Tuesday, September 18, 2007

From Kurnool

I remarked to someone earlier this season that the monsoons were passing me by, that somehow this year I hadn’t taken the time to linger in contemplation of clouds, or stood by the window watching rain fall, or even been caught in a drizzle. Foolish, of course, to say these things aloud and tempt the gods into uproarious laughter at your expense. Since I made that rash comment, I’ve hardly been dry.

Maredumilli I told you about here. Since then there have been less thrilling adventures every other day when we wrestle with our alternate-day water-supply. In Hyderabad, I can tell you without consulting the Met department, it has rained every other day since June at 6.00 in the evening.

Then, Ahobilam happens. I’m here on assignment and I thought it would be a nice change from tramping about in the wet, chasing birds and other nonsense. It’s a temple town, so I would enjoy the laidback-ness of it all, gawk at temple architecture, ask what century and so on. The most strenuous activity, I hoped, would be the pradakshina, or at the most trying for the best vantage points for the pictures. Hah hah.

First, it rains throughout. THROUGHOUT. Slow rain, fast rain, torrential rain, flash floods, everything. Second, Ahobilam doesn’t have the decency to be a one-spot temple town – it must needs be the centre of a temple complex, the various shrines of which are flung within a seven-kilometre radius. Ok, I say to myself, that’s fine – I have transportation and I could use a few drives in rain drenched hill roads. But no, ‘car won’t go there, madam. We have to go by walk.’ Do I hafta? I’m getting a little whiny here. Well, it transpires there are nine shrines of the Lord Narasimha – he RULES these hills, by the way – that everyone aspires to see. See, the whole thing is so devious: if you give people a number like that with legends and romance attached, anyone with an ounce of the fanaticism that drives collectors is sure to hare off, notching them up. Anyone would, really.

So, ‘by walk’ it was to be. By now reconciled, I arrived shiny eyed and bushy tailed, joined duly by the guide. I had acquired a new full-suit raincoat that I was eager to try out. I donned it, feeling very like a hearty all-weather English woman. The weather turned a bit waspish and the drizzle thickened. Seenu-Guide set a pushing pace, and we encountered a couple of other guides, cronies who hailed him, wanting to know where he was headed. ‘Jwala,’ he told them succinctly, this being the Narasimha we were setting off to see – merely four kilometers uphill, but a steepish climb. I noticed raised brows and dubious looks; there was not much traffic today, and most guides had taken the day off. A little way into the trail I saw why. The path we were supposed to take is up a rocky hill stream – not alongside it, up it. Normally this is doable and in dry season, it should be possible to do it without getting your feet wet. Now, of course, it has been raining for three days and the waters were roaring and rising still. With one hand wasted on the umbrella we waded into the gushing stream, gingerly feeling underfoot for stable rocks, trying to maintain balance in the face of some very business-like waters.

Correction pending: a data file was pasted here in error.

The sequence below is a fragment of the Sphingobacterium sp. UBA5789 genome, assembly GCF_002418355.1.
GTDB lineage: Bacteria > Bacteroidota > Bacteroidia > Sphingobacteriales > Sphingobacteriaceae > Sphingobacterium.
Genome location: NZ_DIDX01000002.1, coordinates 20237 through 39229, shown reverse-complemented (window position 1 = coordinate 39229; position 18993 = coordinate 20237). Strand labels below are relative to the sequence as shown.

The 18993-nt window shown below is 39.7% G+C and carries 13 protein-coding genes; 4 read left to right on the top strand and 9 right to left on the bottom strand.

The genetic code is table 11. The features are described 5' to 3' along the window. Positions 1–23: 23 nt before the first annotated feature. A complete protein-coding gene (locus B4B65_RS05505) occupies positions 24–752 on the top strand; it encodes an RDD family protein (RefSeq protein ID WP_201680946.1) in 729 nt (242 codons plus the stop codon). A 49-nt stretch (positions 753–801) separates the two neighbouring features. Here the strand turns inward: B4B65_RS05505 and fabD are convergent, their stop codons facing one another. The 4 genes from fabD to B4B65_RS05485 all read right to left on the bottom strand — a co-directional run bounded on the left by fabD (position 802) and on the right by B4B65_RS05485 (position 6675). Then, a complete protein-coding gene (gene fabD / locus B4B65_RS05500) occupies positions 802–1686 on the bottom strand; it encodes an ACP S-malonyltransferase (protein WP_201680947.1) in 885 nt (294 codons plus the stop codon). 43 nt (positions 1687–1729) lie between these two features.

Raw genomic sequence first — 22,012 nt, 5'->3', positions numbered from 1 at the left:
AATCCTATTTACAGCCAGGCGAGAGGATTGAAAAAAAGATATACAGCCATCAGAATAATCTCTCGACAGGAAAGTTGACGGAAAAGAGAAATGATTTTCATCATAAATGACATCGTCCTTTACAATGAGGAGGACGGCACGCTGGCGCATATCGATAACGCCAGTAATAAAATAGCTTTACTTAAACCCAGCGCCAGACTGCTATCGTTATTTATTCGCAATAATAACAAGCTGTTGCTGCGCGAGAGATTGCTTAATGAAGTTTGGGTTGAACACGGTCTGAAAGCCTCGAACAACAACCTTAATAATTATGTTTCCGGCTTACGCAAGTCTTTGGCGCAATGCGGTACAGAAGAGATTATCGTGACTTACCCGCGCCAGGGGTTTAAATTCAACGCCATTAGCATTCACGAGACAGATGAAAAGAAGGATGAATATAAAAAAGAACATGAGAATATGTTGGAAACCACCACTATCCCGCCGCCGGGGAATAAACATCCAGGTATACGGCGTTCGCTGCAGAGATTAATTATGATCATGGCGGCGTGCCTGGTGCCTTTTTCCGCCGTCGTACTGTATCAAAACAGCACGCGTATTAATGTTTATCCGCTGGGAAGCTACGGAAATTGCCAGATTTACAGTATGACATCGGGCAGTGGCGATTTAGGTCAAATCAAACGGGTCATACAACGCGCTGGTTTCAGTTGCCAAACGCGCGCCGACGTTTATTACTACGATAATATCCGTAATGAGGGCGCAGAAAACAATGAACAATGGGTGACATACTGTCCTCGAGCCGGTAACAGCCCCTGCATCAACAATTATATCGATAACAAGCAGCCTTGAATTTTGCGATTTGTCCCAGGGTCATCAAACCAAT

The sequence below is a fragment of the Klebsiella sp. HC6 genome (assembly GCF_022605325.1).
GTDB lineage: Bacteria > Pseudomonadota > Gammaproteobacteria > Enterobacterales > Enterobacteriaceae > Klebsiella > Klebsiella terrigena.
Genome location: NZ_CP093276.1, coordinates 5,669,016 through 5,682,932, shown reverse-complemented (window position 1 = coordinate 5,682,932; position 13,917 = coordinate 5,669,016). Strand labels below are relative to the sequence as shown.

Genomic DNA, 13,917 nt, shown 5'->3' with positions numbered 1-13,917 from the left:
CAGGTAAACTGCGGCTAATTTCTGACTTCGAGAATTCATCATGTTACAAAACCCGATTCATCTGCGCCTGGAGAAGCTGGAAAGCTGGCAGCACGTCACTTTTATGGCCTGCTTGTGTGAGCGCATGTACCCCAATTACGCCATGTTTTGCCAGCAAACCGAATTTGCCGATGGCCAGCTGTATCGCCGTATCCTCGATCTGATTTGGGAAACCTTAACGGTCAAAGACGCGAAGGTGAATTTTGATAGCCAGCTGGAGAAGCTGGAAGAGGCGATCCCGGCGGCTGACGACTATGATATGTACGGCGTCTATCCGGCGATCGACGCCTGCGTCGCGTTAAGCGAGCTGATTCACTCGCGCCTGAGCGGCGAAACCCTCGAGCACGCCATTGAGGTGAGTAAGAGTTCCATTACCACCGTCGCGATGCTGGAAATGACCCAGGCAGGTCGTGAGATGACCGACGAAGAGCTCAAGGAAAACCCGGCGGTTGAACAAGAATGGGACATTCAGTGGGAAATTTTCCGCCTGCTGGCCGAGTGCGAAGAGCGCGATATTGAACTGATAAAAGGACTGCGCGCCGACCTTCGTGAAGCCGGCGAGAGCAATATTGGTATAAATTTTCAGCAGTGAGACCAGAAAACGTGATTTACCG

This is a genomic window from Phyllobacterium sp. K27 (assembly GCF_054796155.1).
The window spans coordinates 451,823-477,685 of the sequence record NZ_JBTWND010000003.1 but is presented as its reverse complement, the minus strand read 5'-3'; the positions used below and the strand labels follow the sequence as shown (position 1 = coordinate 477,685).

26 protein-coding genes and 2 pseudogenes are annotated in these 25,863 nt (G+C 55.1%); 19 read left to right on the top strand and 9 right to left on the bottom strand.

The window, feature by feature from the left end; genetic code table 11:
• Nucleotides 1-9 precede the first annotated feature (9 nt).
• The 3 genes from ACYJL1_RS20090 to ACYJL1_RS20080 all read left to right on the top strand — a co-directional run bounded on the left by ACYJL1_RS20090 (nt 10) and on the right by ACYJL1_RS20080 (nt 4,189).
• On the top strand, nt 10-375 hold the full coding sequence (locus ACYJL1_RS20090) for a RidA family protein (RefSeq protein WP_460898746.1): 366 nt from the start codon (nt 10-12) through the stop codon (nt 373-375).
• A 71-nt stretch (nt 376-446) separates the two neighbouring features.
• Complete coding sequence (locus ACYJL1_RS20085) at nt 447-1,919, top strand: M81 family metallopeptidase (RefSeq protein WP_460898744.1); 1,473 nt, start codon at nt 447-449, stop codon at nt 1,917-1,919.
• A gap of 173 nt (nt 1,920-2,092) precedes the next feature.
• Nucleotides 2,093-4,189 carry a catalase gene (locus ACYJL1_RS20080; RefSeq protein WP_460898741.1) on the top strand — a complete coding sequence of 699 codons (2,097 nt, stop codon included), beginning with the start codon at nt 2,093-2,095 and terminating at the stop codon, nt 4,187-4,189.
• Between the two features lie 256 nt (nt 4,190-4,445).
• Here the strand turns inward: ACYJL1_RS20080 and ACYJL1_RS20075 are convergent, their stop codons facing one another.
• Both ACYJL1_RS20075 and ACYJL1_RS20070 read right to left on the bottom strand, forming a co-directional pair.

Of all things I dislike on a trail, wet rocks are the worst. They can be treacherous and I’ve slipped and fallen a couple of times, once banging my knee badly. Now I was expected to walk about two and half kilometers through this rock-strewn stream, traversing it back and forth in an attempt to find the easiest path. The feat was accomplished without damage to life or limb, and I gave much thanks to my all-rubber Bata sandals, although I must write to them about the quality of their Velcro.

How striking are the differences between adventure enthusiasts and the uninformed pilgrim-adventurer. The first is detail obsessed and particular about preparation, gear and safety; the second knows nothing of all this, will turn up in saree and heels and still manage to do everything the former does! It is quite lowering.

Back now in the hotel room and because I leave here tomorrow, I promise you the sun will be out.

Sunday, August 26, 2007

Thursday, July 26, 2007

In Vino Pathos

Shame and scandal again in this year's Tour de France, and heroes are tumbling off pedestals with alarming regularity. Vinokourov and the entire Astana team were banned yesterday and the Yellow Jersey Rasmussen was unceremoniously booted out today after a gutsy stage win only the day before.